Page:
SA seeks ‘flexibility’ from Doha trade talks

South Africa is resisting further trade liberalisation in the ongoing multilateral trade talks. Tariffs in South Africa are among the lowest for developing countries, and as SA’s chief trade negotiator, Xavier Carim points out, South Africa has taken deep cuts as a result of the 1994 Uruguay round. The US and EU have turned down South Africa’s requests. Carim says that South Africa will not sign a trade deal that compromises industry.

  • South Africa is asking for 16 per cent of tariff lines to take a half-formula cut and 3 per cent of tariffs to be exempted from changes.

  • Developing countries are calling for a trade deal in the hopes that it might calm businesses struggling with the current financial crisis.

  • Ministers will meet December 15-19 before the WTO closes for the year; Carim was sceptical about the likelihood of SA avoiding further trade liberalisation.

    But the most effective way to ensure that trade liberalisation leads to efficiency improvements is if a country removes its trade barriers against all countries. Trade is a positive sum activity; both trading partners gain, and the pursuit of the gain provides the motivation for exchange. Trade liberalisation allows goods produced more efficiently in other countries to enter SA to the benefit of all its consumers.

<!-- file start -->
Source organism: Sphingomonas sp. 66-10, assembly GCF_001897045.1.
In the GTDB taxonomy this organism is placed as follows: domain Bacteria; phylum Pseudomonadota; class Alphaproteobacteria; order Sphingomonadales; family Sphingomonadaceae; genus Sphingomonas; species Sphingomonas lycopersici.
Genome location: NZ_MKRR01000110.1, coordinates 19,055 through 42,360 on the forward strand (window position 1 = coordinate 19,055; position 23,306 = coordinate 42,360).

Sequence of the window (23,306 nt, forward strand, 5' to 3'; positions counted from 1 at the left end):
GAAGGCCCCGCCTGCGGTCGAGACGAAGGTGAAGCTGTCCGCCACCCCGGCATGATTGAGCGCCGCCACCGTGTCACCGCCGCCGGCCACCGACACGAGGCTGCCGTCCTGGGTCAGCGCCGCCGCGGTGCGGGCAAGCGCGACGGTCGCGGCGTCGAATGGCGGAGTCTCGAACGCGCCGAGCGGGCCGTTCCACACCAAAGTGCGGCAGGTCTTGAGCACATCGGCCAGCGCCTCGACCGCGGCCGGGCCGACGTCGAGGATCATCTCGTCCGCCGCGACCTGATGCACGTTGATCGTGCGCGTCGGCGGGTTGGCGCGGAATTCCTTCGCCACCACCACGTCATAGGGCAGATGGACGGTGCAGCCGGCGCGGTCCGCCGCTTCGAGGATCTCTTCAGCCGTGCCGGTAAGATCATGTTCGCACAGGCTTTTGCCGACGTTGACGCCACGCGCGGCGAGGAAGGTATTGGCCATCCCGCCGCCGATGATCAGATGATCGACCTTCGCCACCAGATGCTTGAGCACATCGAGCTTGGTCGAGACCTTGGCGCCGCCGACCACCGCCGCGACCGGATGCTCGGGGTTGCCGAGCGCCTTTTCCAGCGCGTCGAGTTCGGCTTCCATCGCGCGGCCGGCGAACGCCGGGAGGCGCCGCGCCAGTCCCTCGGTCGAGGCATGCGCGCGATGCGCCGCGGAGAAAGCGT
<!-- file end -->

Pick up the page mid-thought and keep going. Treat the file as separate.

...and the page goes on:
Source: Mathabo le Roux, SA seeks ‘flexibility’ from Doha trade talks, Business Day, December 8, 2008.

    For text:

    For more issues on trade:

    FMF Policy Bulletin/ 09 December 2008
  • Help FMF promote the rule of law, personal liberty, and economic freedom become an individual member / donor HERE ... become a corporate member / donor HERE